Winter may not officially begin until December 21st, but now is a great time to prepare yourself, your home and your pets for the colder weather that we’re already feeling here in Massachusetts. There are a number of things you can do to winterize your home as well as precautions you can take when heading out on the roadways or even out for a walk with your dog! Below are some common sense tips compiled from various organizations including the Massachusetts Emergency Management Agency, the State of Massachusetts Animal Response Team and the Massachusetts Department of Transportation.
Winterize your Home
Individual and family needs are of the utmost importance when determining the level of winterization you’d like to achieve in your home. However, there are a few basic ideas that will not only help keep in the heat, but will also save you a few dollars on your heating expenses:
1. Be sure to clean and replace filters on furnace once a month or as needed to permit better air flow through the house.
2. Caulk or weather-strip your windows and doors to prevent heat loss.
3. Make sure warm-air registers are not blocked by furniture, carpeting or drapes.
4. Insulate your attic, walls, basement and crawl space. Install storm windows and doors to help keep out drafts.
5. Clean warm-air registers, baseboards heaters, and radiators.
6. Keep the damper closed when your fireplace is not in use to keep warm air in.
These are just a half dozen ideas that will help you keep your home safe and warm during the winter months. For more ideas, you can check out MEMA’s web page by visiting www.mass.gov.
Keeping your Pets Safe
When you head out the door during the winter months, you put on a coat, some gloves and possibly a hat. Those are the precautions you take to protect yourself from the bitter cold, but one must also take the necessary steps to keep your pets safe as well! We are not saying you have to put a hat or mittens on your 60 pound golden retriever, but remain aware that your pet needs to be protected too:
1. Do not leave your pet outdoors when temperatures drop below freezing.
2. Dogs need outdoor exercise, but take care not to keep them outdoors for lengthy periods of time during very cold weather.
3. Care for your pet’s feet. If your pet walks on salted or chemically treated areas, be sure to wash its paws after your walk. Gently rub the bottom of the feet to remove these irritants as soon as your dog is off the road.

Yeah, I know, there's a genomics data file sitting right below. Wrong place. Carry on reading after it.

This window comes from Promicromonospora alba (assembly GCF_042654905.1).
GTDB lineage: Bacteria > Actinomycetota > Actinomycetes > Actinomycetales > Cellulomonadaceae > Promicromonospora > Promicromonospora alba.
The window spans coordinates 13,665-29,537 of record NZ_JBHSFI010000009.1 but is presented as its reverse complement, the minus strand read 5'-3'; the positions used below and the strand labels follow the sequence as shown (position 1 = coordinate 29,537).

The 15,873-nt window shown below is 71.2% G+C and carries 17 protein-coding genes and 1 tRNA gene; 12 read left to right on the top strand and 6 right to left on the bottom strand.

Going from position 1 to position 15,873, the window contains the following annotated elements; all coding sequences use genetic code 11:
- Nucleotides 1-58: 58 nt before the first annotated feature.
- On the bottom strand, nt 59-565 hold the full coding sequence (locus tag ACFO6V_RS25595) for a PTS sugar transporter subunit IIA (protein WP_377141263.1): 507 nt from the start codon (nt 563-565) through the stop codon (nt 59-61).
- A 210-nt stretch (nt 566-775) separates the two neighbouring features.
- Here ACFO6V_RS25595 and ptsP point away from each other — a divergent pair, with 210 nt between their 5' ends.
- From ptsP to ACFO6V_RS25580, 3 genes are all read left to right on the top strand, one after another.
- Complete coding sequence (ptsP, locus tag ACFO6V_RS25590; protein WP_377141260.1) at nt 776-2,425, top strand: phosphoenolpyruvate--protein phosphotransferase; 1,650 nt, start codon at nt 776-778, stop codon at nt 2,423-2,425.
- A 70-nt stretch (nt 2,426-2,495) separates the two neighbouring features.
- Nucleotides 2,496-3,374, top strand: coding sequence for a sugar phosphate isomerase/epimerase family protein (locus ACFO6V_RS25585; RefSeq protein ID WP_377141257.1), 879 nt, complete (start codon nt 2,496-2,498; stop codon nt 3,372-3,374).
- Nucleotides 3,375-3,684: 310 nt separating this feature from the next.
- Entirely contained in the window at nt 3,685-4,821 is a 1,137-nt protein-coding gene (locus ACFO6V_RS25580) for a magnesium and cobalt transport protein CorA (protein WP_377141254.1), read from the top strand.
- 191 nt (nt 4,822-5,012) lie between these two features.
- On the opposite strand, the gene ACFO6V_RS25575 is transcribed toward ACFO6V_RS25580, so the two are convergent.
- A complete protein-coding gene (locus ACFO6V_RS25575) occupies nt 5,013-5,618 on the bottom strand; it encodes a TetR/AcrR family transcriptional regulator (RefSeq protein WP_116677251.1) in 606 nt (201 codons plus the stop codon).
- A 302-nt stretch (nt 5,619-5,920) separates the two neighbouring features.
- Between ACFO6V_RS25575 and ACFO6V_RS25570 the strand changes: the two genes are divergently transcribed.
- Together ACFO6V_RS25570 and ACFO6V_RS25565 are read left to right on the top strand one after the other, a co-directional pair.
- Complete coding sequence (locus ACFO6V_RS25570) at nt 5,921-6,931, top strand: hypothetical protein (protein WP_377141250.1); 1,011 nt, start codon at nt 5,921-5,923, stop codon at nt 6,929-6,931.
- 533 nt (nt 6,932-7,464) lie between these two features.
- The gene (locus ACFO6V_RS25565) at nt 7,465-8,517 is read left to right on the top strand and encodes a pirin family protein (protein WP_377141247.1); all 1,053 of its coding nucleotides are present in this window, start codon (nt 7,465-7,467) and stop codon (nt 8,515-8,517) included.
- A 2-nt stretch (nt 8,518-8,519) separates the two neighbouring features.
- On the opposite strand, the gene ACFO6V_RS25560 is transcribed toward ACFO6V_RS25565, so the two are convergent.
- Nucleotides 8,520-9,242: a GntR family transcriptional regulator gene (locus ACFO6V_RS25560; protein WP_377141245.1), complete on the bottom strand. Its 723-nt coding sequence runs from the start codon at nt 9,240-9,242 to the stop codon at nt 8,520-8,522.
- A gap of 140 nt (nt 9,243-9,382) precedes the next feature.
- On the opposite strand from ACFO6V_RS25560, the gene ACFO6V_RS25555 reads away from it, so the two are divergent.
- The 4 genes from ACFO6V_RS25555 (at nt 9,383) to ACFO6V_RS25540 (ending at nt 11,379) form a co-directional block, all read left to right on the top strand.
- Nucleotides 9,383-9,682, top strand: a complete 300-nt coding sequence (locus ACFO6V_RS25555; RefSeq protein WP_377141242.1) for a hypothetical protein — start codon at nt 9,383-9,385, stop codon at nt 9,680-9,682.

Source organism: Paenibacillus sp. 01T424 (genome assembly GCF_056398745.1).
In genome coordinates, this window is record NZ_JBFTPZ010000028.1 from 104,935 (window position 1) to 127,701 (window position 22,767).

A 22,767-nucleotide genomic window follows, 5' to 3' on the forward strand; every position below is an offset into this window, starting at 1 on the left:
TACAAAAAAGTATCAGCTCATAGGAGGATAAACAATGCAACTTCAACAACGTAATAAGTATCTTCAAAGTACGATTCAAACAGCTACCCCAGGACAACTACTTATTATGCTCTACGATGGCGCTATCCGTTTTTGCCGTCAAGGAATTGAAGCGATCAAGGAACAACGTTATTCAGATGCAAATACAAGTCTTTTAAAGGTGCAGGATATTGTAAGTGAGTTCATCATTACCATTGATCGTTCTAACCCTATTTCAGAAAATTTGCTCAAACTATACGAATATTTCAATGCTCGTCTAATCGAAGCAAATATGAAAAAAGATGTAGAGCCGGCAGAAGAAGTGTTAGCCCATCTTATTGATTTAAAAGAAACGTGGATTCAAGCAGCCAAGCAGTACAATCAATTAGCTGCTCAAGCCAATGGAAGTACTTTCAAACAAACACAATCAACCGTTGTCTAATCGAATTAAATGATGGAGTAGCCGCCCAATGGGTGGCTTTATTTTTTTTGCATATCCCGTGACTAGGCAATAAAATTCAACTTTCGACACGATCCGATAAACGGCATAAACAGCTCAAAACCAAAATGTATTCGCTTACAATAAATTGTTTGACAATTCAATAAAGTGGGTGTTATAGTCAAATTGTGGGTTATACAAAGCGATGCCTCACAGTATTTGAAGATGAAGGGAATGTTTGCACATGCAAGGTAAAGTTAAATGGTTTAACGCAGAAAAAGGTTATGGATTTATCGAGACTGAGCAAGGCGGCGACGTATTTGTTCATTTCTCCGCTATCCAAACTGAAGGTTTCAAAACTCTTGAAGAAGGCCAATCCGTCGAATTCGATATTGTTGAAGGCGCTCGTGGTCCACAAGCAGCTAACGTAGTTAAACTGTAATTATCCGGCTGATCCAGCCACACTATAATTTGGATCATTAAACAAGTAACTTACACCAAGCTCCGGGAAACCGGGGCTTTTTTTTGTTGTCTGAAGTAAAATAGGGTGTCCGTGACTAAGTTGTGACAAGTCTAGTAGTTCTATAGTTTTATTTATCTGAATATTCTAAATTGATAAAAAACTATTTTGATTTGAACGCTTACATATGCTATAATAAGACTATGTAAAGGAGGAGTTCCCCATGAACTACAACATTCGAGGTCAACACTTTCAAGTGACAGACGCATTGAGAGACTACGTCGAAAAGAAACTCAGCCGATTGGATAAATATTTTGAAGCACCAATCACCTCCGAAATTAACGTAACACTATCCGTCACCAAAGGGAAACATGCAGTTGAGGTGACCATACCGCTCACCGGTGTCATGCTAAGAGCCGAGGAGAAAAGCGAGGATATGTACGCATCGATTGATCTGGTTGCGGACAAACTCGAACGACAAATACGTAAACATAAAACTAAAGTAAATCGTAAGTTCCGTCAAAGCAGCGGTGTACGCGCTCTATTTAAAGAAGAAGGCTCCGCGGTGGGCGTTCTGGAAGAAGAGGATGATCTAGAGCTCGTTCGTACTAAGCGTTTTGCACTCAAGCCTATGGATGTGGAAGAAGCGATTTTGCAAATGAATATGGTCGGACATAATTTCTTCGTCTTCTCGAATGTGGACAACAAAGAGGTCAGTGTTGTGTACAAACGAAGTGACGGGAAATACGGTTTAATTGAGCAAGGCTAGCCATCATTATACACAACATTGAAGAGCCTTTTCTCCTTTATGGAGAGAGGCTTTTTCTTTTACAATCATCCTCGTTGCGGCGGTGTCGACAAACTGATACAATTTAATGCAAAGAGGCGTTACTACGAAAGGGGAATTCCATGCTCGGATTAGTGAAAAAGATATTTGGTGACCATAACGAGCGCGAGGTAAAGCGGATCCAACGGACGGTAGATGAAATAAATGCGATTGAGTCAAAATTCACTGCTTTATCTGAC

4. Locked cars are a danger is the winter. Never leave a pet locked inside a car during extremely cold weather. Cars can actually act like a refrigerator, holding in cold air, putting your pet at risk.
5. Parked vehicles can attract small animals, which may crawl under the hood seeking warmth. To avoid injuring hiding animals, bang on your car’s hood to scare them off before starting your engine.
6. Be mindful of frozen bodies of water. Always keep your pets on a leash! If a pet falls through the ice, do not attempt to rescue your pet yourself; call 9-1-1 or go for help.
7. Antifreeze and de-icing chemicals can be hazardous. Antifreeze has a sweet taste that can attract animals. Always store antifreeze out of reach and clean up spills.
For additional information about keeping your pets safe, go to the State of Massachusetts Animal Response Team (SMART) website at www.smart-mass.org.
Safe Winter Driving
Navigating the roadways during the winter, especially during the holidays, can be tricky to say the least. With the increased traffic and slick roads, you must remain cautious and use common sense while traveling.
1. Motorists should check all fluids, make sure their radiator is winterized, maintain a gas tank above half-full and keep windshield washing fluid on hand.
2. A winter survival kit should always be on hand and include an ice scraper and shovel, flashlight, jumper cables and flares.
3. Use the brake and gas pedal lightly when driving in icy conditions and watch for bridges, which freeze before roadways.
4. Do not use cruise control in icy conditions.
5. Clear frost from windows and mirrors and all snow from roof and hood of car.
6. Remember that the road in front of the plow is usually in much worse condition than the roadway behind the plow. It is recommended to stay a safe distance behind snowplows.
7. In wintry weather, motorists should drive with headlights on.
8. Keep a safe distance between vehicles as cars tend to skid on icy roads.
More information on winter driving is available at the MassDOT website.
It is the hope of The Capitol View that the information and phone numbers provided above are of value and assistance to you. We hope you all have a safe winter season.